(2016-03-19) The 14 crew members of the Kon-Tiki2 rafts are now safe and healthy on board the cargo vessel Hokietsu Ushaka after a successful rescue operation Thursday. We decided to ask The Chilean Armada for assistance and to end the scientific expedition Kon-Tiki2 after 115 days of sailing and 4½ months at sea. The two rafts – Tupac Yupanqui and Rahiti Tane – were made of 11 balsa logs and 10 crossbeams held together by 2000 meters of natural fiber ropes – like the ancient South American rafts. Tens of thousands of waves, up to six meter heght, hit the rafts in an extreme El Niño year. This constant stress for 16 weeks weakened the ropes. Some of the 150 or so knots were replaced in tough working conditions, but we could not replace all of them. In particular, the rigging was a major safety concern. To avoid accidents (e.g., a mast collapse in a storm) we decided to perform a controlled disembarking during daylight in good weather.
We are very happy with the help from the Armada. In October last year, a month before the launch of the rafts, I met representatives of the Aramade in their headquarters in Valparaiso. On Easter Isladn, the Armada assisted us in mooring the rafts, and during the voyage we have had weekly contact with the Armada.
Kon-Tiki2 is a unique collaboration. Logs from Ecuador provided by the AirexBaltekBanova comany were turned into rafts in Peru at the shipyard of the The Peruvian Navy, then sailed to Easter Island, and finally rescued by The Chilean Armada in an attempt to reach South America.
(2016-03-19) When our call for assistance was sent out, the Maritime Rescue Coordination Center contacted the closest ship that could come to help. As we were in an area with little ship traffic we were mentally prepared that we could have to wait for several days. However we were lucky that the woodchip cargo vessel Hokuetsu Ushaka under the command of captain Sun Gug Yun was only twenty hours away from Rahiti Tane, on their way from Japan to Calbuco in Chile. After successfully saving the crew of Rahiti Tane, Hokuetsu Ushaka continued south a few hours in order to reach Tupac Yupanqui.
Captain Ola and captain Signe, both needless to say concerned over the situation, were deeply impressed by how perfectly the captain maneuvered the 49 000 tonne and 210 meter long ship so close to the raft that the crew could throw mooring lines down to the rafts. This ship is as long as a skyscraper is high and has only one propeller - maneuvering is not easy. The huge hull of Hokuetsu Ushaka served to dampen the waves as the assisted raft was tied longside. A rope ladder was lowered down along the ship side and the raft crew, each secured with a harness, climbed up the 16 meter high ship side. Equipment was hoisted up in another rope that was manned by the dedicated crew that worked hard to save as much as possible.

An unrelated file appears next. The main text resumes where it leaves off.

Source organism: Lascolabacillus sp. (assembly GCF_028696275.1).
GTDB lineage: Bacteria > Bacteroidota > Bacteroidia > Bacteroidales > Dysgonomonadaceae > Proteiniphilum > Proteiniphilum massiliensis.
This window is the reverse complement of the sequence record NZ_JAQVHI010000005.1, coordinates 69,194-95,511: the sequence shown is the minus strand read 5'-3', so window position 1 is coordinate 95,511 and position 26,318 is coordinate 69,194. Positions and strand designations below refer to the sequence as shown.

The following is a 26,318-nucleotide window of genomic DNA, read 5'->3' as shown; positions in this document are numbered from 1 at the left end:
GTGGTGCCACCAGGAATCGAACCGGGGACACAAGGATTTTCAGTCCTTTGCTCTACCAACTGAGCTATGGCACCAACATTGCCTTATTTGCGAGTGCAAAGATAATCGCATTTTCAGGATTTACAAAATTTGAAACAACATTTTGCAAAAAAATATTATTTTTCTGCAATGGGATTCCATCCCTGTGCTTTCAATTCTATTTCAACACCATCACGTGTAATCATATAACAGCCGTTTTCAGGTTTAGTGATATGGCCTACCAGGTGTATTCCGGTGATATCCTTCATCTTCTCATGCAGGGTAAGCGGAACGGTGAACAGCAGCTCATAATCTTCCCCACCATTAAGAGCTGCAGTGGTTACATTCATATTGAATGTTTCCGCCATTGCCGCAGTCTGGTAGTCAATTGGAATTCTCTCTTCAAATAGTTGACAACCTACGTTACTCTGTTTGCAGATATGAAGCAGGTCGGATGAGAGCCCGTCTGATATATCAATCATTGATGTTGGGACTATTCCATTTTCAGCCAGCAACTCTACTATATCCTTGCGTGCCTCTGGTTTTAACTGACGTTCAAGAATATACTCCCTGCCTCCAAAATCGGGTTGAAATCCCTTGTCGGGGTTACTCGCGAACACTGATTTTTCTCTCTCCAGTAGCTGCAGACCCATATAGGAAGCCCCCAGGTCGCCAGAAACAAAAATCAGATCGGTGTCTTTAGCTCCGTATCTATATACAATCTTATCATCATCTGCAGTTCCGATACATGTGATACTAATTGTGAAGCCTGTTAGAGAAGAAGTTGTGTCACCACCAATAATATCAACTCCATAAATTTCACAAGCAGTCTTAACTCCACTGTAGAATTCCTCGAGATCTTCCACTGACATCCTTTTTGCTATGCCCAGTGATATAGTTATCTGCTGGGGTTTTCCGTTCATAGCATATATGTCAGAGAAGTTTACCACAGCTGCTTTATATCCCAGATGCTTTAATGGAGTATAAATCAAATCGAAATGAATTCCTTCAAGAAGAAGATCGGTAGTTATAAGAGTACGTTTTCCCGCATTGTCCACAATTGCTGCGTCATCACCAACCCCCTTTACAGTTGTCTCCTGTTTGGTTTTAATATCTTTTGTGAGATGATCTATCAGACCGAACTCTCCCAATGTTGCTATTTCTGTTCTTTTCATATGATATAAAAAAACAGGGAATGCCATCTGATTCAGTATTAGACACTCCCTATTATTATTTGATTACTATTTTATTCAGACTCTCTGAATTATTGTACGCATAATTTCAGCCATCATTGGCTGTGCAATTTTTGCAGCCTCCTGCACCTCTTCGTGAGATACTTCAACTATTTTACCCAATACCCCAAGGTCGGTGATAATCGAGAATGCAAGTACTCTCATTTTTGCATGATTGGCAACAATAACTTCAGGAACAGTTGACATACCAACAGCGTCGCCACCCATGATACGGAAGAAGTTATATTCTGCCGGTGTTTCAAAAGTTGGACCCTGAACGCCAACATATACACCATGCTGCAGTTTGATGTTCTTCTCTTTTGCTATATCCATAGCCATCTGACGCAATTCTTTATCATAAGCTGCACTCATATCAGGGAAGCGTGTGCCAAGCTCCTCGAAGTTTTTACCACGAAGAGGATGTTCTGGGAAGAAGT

All procedures were followed and it was a very successful rescue operation - twice! We would like to commend the captain and crew for the professional and friendly way in which we have been received onboard the ship.
(2016-03-17) The Kon-Tiki2 Expedition has decided to end the expedition after 114 days and 4500 nautical miles in the South-East Pacific. The goal of the expedition has been to show that balsa rafts can sail from South America to Easter Island, and back. The Expedition reached Easter Island after 43 days at sea, but the return voyage has proven more difficult due to atypical winds.
We have shown that balsa rafts can sail to Easter Island. This is a first, in modern times. We have also made good progress on the return journey, but this is an El Niño year and the weather patterns we have encountered have been atypical. We realize that reaching South America will take too long and we prefer to evacuate to ensure safety for all, says Expedition leader Torgeir Higraff.
The Expedition consists of two balsa rafts that left Lima in Peru on Nov 7th, 2015, and arrived on Easter Island just before Christmas. On Jan 6th, 2016, the rafts started the demanding return voyage.
In a normal year, we would have reached South America by now. Instead, we are still 900 nautical miles from land and the weather forecasts are not promising. The crew is at good health and spirit, and there is no emergency situation. These rafts have proven to be exceptional vessels at sea. They have impressed us by their seaworthiness in all sorts of weather, over enormous and remote waters. Needless to say, it is sad to end the expedition without reaching South America, says Higraff.
The Kon-Tiki2 Expedition has done important scientific research on climate change, marine life, plastics, and pollution in the Pacific.
The rafts are rigged as floating research vessels through a unique collaboration between NIVA, NTNU, Kongsberg Maritime, Norwegian Meteorological Institute, Nortek, Sperre, Opera, and the American research organizations NASA and NOAA, says Cecilie Mauritzen, Chief Scientist of the Expedition.
We have gathered large sets of data on climate change and pollution. From a scientific point of view, it has been particularly interesting that the expedition took place in one of the strongest El Niño years recorded, even if El Niño now contributes to the termination of the expedition. As research partners, we look forward to receiving and analyzing these data sets, says Mauritzen.
The Expedition is supported by Thor Heyerdahl Institute, 3A Composites AirexBaltekBanova, and the Ministry of Foreign Affairs.
The Expedition is discontinued in close collaboration with the Chilean Navy, which have assisted us in a highly professional manner. The Norwegian Embassy has also communicated closely with the Expedition, says Ambassador Hege Araldsen at the Norwegian Embassy in Santiago, Chile.
For further information, contact Håkon Wium Lie, firstname.lastname@example.org or phone +47 90192217